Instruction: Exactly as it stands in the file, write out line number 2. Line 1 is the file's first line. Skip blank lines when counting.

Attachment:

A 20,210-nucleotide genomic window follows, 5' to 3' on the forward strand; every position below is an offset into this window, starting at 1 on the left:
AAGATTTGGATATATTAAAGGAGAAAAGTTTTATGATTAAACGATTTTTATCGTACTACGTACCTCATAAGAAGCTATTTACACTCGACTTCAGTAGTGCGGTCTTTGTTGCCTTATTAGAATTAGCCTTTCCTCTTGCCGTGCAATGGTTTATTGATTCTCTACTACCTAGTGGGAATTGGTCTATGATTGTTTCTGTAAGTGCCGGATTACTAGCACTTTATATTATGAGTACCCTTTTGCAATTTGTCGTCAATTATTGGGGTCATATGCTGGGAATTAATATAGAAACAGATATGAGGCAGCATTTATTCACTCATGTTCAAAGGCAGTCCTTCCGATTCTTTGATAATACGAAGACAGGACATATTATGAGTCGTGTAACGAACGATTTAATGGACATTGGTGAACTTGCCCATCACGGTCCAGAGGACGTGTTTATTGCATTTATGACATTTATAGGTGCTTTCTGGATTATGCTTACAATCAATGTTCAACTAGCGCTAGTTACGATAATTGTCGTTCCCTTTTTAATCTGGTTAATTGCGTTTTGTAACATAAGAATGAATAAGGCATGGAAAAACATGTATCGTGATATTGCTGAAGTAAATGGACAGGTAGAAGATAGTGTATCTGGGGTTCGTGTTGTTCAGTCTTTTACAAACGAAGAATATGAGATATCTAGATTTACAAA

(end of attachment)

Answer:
AAGATTTGGATATATTAAAGGAGAAAAGTTTTATGATTAAACGATTTTTATCGTACTACGTACCTCATAAGAAGCTATTTACACTCGACTTCAGTAGTGCGGTCTTTGTTGCCTTATTAGAATTAGCCTTTCCTCTTGCCGTGCAATGGTTTATTGATTCTCTACTACCTAGTGGGAATTGGTCTATGATTGTTTCTGTAAGTGCCGGATTACTAGCACTTTATATTATGAGTACCCTTTTGCAATTTGTCGTCAATTATTGGGGTCATATGCTGGGAATTAATATAGAAACAGATATGAGGCAGCATTTATTCACTCATGTTCAAAGGCAGTCCTTCCGATTCTTTGATAATACGAAGACAGGACATATTATGAGTCGTGTAACGAACGATTTAATGGACATTGGTGAACTTGCCCATCACGGTCCAGAGGACGTGTTTATTGCATTTATGACATTTATAGGTGCTTTCTGGATTATGCTTACAATCAATGTTCAACTAGCGCTAGTTACGATAATTGTCGTTCCCTTTTTAATCTGGTTAATTGCGTTTTGTAACATAAGAATGAATAAGGCATGGAAAAACATGTATCGTGATATTGCTGAAGTAAATGGACAGGTAGAAGATAGTGTATCTGGGGTTCGTGTTGTTCAGTCTTTTACAAACGAAGAATATGAGATATCTAGATTTACAAA